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Health Information For Parents
Seeing news about upsetting events — like terrorist attacks, mass shootings, and natural disasters — can make kids worry that something similar could happen to them or their loved ones. It also can make them fear some part of daily life (like thunderstorms) that they never worried about before.
Parents can help kids deal with these disturbing stories and images. Talk together about what they watch or hear and put frightening information into a reasonable context.
Depending on their age or maturity level, kids might not yet understand the differences between fact and fantasy.
But by the time they’re 7 or 8, what kids see on TV can seem all too real. For some, coverage of a sensational news story is internalized and becomes something that might happen to them. A child watching a news story about a bus bombing or a shooting in a crowded public place might worry, “Could I be next? Could that happen to me?”
Natural disasters can be personalized in the same way. Kids who see footage of floods from a hurricane far away may spend a sleepless night worrying about whether their home will be OK in a rainstorm.
TV and the Internet “shrink” the world and bring it into our homes. With a focus on violent stories, the news can make the world seem more dangerous to kids than it really is.
To calm children’s fears about the news, parents should be prepared to deliver the truth, but only as much truth as a child needs to know. The key is to be honest and help kids feel safe. There’s no need to go into more details than your child is interested in.
Although it’s true that some things — like a natural disaster — can’t be controlled, parents should still give kids space to share their fears. Encourage them to talk openly about what scares them.
Older kids are less likely to accept an explanation at face value. Their budding skepticism about the news and how it’s produced and sold might mask anxieties they have about the stories covered. If older kids are bothered by a story, help them cope with these fears. An adult’s willingness to listen sends a powerful message.
Teens also can be encouraged to consider why a frightening or disturbing story was on the air: Was it to increase the program’s ratings or because it was truly newsworthy? In this way, a scary story can be turned into a worthwhile discussion about the role and mission of the news.
It’s always important to keep an eye on kids’ TV and online viewing habits so you know what they hear and see. Other tips:
One of the most satisfying, fun, and productive ways to unite as a family is volunteering for community service projects. It sets a good example for your kids and helps the community.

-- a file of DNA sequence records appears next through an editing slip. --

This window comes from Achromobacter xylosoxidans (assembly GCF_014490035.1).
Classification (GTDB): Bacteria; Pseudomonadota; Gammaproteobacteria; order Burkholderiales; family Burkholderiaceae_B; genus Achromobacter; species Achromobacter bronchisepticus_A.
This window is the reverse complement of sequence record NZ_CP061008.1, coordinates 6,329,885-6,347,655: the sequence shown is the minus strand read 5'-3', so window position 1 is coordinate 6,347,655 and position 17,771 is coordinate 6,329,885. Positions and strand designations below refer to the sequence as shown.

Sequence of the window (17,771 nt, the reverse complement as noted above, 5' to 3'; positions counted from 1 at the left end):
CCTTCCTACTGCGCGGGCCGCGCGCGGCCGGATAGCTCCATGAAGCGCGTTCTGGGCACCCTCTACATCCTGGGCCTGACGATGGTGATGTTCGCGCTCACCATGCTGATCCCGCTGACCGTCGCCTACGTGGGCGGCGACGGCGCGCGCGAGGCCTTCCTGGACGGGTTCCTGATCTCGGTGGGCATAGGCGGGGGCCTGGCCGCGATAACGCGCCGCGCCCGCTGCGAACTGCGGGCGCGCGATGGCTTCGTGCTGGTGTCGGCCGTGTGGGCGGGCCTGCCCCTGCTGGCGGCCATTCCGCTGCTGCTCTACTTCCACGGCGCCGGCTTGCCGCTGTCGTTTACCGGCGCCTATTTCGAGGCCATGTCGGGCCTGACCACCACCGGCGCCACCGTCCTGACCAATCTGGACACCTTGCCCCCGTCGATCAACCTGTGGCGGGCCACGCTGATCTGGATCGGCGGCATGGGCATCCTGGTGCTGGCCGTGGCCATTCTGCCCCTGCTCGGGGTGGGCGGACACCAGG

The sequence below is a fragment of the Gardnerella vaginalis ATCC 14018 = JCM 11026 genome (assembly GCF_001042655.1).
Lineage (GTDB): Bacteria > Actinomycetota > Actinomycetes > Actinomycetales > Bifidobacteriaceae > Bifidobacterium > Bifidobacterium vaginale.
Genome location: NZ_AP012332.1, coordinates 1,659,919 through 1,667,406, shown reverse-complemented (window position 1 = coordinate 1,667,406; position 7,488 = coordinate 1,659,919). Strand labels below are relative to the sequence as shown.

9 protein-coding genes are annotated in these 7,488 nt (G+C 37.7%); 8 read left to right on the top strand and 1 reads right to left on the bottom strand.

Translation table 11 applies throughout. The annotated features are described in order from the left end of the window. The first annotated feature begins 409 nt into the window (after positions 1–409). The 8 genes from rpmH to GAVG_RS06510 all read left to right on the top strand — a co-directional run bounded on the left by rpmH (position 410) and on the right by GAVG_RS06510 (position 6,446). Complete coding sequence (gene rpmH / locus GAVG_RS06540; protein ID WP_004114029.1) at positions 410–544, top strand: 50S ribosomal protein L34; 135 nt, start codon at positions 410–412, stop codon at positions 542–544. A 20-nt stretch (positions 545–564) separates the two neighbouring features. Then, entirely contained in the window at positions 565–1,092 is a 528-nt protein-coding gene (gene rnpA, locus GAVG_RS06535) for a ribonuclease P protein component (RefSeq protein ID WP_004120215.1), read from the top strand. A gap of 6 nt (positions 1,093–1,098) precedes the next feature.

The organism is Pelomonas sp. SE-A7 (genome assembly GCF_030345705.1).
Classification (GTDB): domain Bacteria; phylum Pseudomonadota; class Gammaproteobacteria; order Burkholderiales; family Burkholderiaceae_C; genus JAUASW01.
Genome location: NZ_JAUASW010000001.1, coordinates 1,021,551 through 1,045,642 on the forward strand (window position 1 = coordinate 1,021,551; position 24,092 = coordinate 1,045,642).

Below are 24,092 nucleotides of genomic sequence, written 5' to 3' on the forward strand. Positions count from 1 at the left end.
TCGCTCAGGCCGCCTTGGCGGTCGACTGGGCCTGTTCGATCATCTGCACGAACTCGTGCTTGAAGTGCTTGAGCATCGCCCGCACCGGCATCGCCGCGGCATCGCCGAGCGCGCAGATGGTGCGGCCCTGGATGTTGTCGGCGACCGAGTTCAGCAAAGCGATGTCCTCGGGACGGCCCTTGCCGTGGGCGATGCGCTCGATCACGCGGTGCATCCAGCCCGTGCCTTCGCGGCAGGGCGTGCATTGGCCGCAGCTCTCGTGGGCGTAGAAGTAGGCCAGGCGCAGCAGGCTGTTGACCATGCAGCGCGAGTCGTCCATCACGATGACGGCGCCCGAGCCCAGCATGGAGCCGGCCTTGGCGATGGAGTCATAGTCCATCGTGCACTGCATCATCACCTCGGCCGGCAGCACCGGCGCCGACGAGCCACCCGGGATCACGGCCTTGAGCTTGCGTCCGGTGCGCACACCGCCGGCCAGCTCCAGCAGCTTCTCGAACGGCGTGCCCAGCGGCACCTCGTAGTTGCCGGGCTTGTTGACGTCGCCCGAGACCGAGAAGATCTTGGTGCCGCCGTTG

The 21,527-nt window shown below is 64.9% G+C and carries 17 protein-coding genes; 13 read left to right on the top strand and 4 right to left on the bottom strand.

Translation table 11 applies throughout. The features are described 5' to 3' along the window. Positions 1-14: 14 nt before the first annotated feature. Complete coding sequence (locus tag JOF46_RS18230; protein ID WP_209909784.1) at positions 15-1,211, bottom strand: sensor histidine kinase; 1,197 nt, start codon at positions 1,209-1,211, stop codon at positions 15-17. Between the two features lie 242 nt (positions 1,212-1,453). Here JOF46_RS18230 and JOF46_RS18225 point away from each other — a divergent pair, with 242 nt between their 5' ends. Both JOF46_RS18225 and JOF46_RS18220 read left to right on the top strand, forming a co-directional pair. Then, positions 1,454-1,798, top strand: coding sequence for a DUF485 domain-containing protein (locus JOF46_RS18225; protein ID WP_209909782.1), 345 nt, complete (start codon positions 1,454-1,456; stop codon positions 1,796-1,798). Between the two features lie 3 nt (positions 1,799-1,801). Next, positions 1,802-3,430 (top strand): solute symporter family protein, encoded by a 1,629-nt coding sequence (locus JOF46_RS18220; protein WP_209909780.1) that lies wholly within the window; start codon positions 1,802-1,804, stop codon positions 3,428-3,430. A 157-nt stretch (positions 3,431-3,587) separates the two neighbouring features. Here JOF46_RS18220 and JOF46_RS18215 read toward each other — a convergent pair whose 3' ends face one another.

As terrible and frightening as incidents of school violence are, they are rare. But it’s natural for kids to worry. Here’s how to help them deal with these fears.
When natural disasters like tornadoes, hurricanes, and earthquakes strike, it’s natural for people to want to help. Here are some ways to do that.
Hurricanes can be scary for grown-ups and kids alike. Here are some tips to help them â and you â be ready during hurricane season.
Technology can be part of a healthy childhood, but it’s important for parents to track their kids’ screen time and set limits.
It’s normal for children to feel afraid at times. Parents can help kids feel safe and learn to feel at ease.
TV, interactive video games, and the Internet can be excellent sources of education and entertainment, but too much plugged-in time can have unhealthy side effects.
Disasters, like earthquakes and tornadoes, are serious problems. Find out more about these difficult situations and how to help people in need.
Volunteering gives you an opportunity to change lives, including your own. Get ideas on things you can do and tips on getting started in this article for teens.
After hearing news of school shootings or other violence, it’s natural for students â no matter how old they are or where they go to school â to worry about whether this type of incident may someday happen to them or their friends.
Sometimes after experiencing a traumatic event, a person has a strong and lingering reaction known as posttraumatic stress disorder (PTSD). Getting treatment and support can make all the difference.
Kids and teens who live through a traumatic event can develop posttraumatic stress disorder (PTSD). Healing is possible with the help of professional counseling and support from loved ones.
Many people find the best way to deal with the news of a tragedy is to help. Find out what you can do.
Volunteering gives you a great feeling because you know you’re making a difference. Find out more in this article for kids.
Being a kid doesn’t always mean being carefree – even the youngest tots worry. Find out what stresses kids out and how to help them cope.
Nightmares aren’t totally preventable, but parents can help kids feel better when they have one and ease their transition back to sleep.
Note: All information is for educational purposes only. For specific medical advice, diagnoses, and treatment, consult your doctor.
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